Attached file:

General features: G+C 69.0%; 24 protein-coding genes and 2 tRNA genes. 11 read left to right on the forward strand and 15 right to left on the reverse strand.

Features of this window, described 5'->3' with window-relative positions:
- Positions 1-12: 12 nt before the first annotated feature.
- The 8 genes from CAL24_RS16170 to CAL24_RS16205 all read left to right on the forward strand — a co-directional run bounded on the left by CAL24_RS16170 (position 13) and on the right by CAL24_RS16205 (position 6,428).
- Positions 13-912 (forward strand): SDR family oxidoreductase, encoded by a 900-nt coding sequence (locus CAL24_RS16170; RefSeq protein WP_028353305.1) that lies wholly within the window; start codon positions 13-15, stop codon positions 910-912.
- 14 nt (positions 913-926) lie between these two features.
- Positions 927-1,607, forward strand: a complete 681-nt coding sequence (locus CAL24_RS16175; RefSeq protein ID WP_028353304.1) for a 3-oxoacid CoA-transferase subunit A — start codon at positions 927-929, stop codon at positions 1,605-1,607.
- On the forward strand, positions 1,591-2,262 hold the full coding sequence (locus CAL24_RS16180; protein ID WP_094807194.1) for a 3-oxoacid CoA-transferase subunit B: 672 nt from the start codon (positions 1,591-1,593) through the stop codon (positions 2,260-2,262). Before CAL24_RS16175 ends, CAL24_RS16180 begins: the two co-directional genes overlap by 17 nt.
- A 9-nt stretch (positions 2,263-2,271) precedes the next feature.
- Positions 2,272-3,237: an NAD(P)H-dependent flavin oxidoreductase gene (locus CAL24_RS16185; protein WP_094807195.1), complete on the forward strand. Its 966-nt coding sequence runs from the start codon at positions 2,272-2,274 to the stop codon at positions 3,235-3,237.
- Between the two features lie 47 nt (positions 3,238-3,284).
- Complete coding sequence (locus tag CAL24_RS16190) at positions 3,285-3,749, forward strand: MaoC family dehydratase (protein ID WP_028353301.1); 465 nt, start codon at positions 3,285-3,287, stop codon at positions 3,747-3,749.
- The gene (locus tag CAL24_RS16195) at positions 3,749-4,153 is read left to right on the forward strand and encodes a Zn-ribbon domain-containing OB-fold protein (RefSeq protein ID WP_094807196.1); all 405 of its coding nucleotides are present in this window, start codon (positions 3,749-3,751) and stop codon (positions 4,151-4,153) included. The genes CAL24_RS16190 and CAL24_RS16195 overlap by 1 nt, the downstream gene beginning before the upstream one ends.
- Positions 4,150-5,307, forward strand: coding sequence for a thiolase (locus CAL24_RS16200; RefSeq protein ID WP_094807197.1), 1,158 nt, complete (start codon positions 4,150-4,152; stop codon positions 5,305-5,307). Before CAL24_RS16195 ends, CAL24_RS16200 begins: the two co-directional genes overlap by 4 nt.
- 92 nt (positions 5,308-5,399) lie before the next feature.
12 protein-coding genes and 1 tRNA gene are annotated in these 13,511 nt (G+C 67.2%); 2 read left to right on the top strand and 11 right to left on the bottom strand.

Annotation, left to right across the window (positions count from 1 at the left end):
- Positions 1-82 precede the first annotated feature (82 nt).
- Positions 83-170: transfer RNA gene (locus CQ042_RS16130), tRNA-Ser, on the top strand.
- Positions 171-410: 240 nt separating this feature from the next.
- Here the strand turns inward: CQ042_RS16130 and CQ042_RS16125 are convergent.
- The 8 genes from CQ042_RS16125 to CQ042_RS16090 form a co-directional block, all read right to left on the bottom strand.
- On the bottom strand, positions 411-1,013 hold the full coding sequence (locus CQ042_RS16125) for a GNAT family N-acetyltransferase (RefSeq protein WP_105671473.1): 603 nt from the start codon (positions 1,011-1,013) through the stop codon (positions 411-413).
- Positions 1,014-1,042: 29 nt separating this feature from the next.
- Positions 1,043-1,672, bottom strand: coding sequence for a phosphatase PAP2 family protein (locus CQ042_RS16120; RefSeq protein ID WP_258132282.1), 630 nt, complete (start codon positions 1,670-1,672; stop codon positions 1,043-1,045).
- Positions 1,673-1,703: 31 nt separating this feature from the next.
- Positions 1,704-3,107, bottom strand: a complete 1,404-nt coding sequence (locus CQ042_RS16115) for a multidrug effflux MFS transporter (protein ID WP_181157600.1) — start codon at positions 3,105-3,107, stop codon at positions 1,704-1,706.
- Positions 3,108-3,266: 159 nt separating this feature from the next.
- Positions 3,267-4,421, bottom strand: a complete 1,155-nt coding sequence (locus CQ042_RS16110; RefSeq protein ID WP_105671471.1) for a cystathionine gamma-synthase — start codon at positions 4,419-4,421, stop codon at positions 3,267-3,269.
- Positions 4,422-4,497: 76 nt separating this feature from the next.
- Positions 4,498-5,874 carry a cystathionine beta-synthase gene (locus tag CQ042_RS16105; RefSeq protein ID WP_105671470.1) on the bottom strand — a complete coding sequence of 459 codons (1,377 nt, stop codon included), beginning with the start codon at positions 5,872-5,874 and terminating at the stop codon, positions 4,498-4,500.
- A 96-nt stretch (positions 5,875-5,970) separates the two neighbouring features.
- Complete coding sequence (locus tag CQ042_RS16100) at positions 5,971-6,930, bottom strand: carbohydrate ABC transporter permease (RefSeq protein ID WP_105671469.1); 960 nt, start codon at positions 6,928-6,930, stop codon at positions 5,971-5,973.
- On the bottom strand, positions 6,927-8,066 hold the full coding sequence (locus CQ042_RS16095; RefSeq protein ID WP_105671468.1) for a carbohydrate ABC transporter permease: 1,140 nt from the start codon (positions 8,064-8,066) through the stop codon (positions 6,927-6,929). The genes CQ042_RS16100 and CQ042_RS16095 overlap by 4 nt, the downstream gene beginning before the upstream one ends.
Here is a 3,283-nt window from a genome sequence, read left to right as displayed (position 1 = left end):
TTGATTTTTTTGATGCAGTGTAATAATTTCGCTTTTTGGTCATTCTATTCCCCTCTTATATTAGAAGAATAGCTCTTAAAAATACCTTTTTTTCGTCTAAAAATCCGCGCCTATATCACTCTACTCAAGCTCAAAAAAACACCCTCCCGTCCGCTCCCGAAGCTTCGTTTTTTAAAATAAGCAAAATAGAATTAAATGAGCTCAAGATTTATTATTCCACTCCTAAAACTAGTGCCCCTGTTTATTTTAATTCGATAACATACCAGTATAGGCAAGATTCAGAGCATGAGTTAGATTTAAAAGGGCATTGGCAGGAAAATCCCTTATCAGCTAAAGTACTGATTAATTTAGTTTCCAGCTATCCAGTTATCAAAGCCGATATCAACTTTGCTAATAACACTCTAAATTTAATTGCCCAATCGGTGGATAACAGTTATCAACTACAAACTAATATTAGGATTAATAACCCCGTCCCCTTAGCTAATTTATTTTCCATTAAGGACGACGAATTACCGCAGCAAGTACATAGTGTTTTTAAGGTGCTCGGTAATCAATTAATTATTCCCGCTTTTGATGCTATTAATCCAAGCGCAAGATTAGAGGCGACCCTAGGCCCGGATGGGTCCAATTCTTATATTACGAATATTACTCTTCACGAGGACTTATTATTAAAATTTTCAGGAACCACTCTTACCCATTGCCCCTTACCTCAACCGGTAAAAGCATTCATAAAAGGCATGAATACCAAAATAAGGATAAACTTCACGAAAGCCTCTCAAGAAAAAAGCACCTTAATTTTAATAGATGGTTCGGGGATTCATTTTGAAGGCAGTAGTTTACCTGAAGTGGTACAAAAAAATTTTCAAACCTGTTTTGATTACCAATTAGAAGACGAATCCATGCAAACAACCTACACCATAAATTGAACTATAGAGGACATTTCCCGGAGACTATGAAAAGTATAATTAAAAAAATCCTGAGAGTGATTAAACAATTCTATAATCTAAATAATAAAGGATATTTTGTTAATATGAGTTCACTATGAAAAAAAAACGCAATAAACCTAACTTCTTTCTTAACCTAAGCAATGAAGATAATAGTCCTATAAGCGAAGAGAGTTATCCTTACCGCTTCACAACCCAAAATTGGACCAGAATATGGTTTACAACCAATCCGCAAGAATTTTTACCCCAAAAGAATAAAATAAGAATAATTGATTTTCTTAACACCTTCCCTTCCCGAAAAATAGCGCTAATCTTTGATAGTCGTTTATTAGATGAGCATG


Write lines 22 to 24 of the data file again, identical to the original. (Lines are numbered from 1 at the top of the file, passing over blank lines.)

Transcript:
- The 8 genes from CQ042_RS16125 to CQ042_RS16090 form a co-directional block, all read right to left on the bottom strand.
- On the bottom strand, positions 411-1,013 hold the full coding sequence (locus CQ042_RS16125) for a GNAT family N-acetyltransferase (RefSeq protein WP_105671473.1): 603 nt from the start codon (positions 1,011-1,013) through the stop codon (positions 411-413).
- Positions 1,014-1,042: 29 nt separating this feature from the next.